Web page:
Package design is one of the more difficult aspects of design. You’re dealing with three dimensions instead of the typical one. Dzineblog has posted a fantastic list of creative package design for your inspiration that I think is worth checking out!
Note: This article was submitted by a reader, Hummairr, in the forums – but I thought it was worth publishing on the front page. Graphic Design is a very flexible career choice with combination of paths to go down. However, at times amazing claims (by my friends and clients) make me doubt my own profession. Short and sweet, graphic designers are often blamed for enjoying extra charms and advantages of their profession, which are not true in many ways. However, to clear up some misconceptions and for a bit of fun I’ve listed together the claims and blames about Graphic Design. Considering my personal experience and adding few points from a well known blog “Creative Opera” I managed to compile 10 misconceptions about Graphic Designing below. I hope this will be helpful for designers and clients alike. (more…)
Bill Gardner has posted his latest Logo Trends report, the seventh in the series, to LogoLounge. The 15 trends on display are not instructions, rules or indeed any finite accounting of all of the logo trends currently in motion. Many trends shared in previous reports are indeed still in motion. These trends are offered as an objective report of the newest, most relevant directions. They should serve as traction in moving you forward in identity design. Revisit the full collection of the past six years’ worth of trends reports at LogoLounge.com for even more context.
If you’ve been in the design business for any amount of time, you’ve no doubt run across a client who asks you to create a letterhead template they can use on their Windows machine in MS Word. Ugh! Fortunately, there is a relatively simple way to get a little control over the placement of graphics using Word’s absolute position option when placing your images. My friends over at CreativeTechs have a step-by-step tutorial to show you how to accomplish this very easy task.
Back in the 90s I spent some time working pre-press for a service bureau. It was a rough time to work pre-press because RIPs were horrifically slow, just starting to get full postscript level 2 compatibility, and more often than not, simply choked on a document with more than 4 or 5 fonts. Back then, I had to deal with TrueType, three different types of Postscript fonts, Apple’s GX fonts, and Multiple Master fonts. Each brought its own unique brand of hurt. By far, the most reliable was Postscript Type 1. Thankfully, type 2 and 3 never really caught on, nor did Multiple Master fonts. TrueType had a rocky start – most RIPs couldn’t handle the single font file format – but eventually the format received wide acceptance and compatibility. Salvation came in 1996… (more…)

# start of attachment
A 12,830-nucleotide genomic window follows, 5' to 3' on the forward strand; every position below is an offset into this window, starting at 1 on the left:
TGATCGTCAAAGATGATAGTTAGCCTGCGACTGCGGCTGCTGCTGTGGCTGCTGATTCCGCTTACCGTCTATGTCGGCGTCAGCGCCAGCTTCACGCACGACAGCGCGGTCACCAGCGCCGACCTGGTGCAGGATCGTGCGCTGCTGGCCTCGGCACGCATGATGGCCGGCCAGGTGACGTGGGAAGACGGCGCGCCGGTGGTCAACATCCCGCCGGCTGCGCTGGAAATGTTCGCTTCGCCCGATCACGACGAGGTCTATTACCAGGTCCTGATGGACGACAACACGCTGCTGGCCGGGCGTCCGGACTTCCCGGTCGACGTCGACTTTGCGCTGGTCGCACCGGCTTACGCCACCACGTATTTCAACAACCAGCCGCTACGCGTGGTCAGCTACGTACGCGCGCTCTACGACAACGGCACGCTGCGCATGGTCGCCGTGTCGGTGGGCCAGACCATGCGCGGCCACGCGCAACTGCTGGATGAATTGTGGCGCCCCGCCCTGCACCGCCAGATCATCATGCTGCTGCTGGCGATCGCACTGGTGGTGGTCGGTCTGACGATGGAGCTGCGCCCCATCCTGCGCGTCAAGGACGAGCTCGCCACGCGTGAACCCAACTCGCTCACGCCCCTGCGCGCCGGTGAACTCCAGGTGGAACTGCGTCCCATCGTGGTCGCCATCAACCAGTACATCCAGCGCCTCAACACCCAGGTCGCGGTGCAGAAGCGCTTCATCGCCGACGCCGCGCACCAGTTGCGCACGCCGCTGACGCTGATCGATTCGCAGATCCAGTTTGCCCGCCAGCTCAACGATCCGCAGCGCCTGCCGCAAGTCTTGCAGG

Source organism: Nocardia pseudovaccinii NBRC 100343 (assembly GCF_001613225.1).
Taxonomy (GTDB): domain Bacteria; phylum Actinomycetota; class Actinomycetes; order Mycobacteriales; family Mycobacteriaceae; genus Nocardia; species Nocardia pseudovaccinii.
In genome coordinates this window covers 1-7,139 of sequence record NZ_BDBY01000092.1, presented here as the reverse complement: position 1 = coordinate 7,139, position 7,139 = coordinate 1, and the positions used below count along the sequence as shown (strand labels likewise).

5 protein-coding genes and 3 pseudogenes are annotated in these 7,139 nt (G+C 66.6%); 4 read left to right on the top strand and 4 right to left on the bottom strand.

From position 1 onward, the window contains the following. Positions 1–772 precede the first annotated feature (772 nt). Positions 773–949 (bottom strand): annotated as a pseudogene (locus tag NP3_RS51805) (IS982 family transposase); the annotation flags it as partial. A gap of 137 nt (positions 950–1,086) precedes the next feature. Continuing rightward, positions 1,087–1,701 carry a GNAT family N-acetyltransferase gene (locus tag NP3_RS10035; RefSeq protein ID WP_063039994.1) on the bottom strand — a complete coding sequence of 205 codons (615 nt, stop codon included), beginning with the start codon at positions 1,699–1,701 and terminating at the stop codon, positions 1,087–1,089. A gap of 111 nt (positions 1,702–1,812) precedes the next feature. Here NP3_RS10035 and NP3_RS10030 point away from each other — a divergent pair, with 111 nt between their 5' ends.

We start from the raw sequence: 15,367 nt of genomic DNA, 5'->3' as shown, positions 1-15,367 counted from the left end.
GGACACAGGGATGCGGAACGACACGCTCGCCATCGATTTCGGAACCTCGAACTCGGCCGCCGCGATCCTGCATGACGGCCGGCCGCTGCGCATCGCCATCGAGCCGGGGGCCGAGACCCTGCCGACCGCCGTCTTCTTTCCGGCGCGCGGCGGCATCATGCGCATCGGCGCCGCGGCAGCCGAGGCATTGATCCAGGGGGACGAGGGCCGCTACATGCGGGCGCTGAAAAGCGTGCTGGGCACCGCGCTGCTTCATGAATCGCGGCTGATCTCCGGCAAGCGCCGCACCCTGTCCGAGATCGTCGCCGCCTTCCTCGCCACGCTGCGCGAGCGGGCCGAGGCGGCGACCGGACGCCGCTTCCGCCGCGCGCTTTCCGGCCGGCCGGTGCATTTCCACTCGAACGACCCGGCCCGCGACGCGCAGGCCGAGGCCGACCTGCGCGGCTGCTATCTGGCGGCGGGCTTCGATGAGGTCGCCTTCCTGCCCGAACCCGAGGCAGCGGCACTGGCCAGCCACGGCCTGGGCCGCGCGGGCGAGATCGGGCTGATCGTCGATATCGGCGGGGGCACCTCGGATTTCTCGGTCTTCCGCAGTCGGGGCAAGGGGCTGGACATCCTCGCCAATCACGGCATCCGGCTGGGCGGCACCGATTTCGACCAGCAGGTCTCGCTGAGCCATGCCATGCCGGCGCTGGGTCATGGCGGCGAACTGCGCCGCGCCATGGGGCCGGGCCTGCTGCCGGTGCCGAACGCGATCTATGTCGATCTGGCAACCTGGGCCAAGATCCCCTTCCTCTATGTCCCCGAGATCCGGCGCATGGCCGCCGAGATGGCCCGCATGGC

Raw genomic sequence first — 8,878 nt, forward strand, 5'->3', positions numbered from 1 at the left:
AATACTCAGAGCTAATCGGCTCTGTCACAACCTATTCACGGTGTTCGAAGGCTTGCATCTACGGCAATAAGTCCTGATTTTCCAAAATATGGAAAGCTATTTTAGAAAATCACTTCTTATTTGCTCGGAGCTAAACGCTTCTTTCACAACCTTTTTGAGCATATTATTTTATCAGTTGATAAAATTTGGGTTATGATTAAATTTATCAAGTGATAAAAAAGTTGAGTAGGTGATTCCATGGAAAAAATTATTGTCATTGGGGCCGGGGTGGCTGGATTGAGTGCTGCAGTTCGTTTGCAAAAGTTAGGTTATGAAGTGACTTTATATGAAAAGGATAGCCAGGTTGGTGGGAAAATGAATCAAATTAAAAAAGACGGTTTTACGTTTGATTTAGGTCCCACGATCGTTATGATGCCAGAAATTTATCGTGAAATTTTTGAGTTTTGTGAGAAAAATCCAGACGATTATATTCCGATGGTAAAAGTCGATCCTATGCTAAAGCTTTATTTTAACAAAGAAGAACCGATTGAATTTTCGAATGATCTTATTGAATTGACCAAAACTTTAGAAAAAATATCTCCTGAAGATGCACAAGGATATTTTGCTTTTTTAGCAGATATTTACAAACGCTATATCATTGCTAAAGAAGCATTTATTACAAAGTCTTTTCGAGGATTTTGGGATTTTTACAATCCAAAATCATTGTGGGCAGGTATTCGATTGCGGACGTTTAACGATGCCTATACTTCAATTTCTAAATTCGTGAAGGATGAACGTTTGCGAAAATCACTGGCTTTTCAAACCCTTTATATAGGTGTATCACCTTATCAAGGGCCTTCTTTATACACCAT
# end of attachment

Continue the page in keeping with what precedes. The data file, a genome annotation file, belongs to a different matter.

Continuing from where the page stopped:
When you’re dealing with text-heavy documents such as annual reports, booklets or magazines, properly formatted typography can make the difference between something people want to read now, and something they eventually toss in the trash having only skimmed the headlines. Here are a few tips for making your typography a little more readable. (more…)
Macworld recently published my review of Alien Skin Software’s Bokeh plugin for Adobe Photoshop, Fireworks and Elements.Part 1 of the review can be found here, and covers the bokeh effect to emphasize your subject by adding blur to the background and adjusting the highlights of your image. Part 2 of the article can be found here, and covers the ability to use the Bokeh plugin to simulate tilt-shift photography, which effectively allows you to turn your image into a miniature model as seen in the image above. If you don’t have the budget for expensive tilt-shift and bokeh lenses, this plugin might be just what the digital doctor ordered to enhance your images.
Many users of Adobe’s Creative Suite software are unaware that Adobe provides an excellent printing guide in PDF format to help in learning the ins-and-outs of successful commercial printing using the CS apps.The guide is an excellent resource for new users, serving as a training manual, as well as a brush-up for experienced users. The guide covers a wide-range of printing-related topics in Adobe InDesign, Photoshop, Illustrator and Acrobat. The free Creative Suite 4 Printing Guide is available in PDF format in both low-res (4.6MB) and high-res (17.7MB). If you’re still using Creative Suite 3, a link is available for that as well.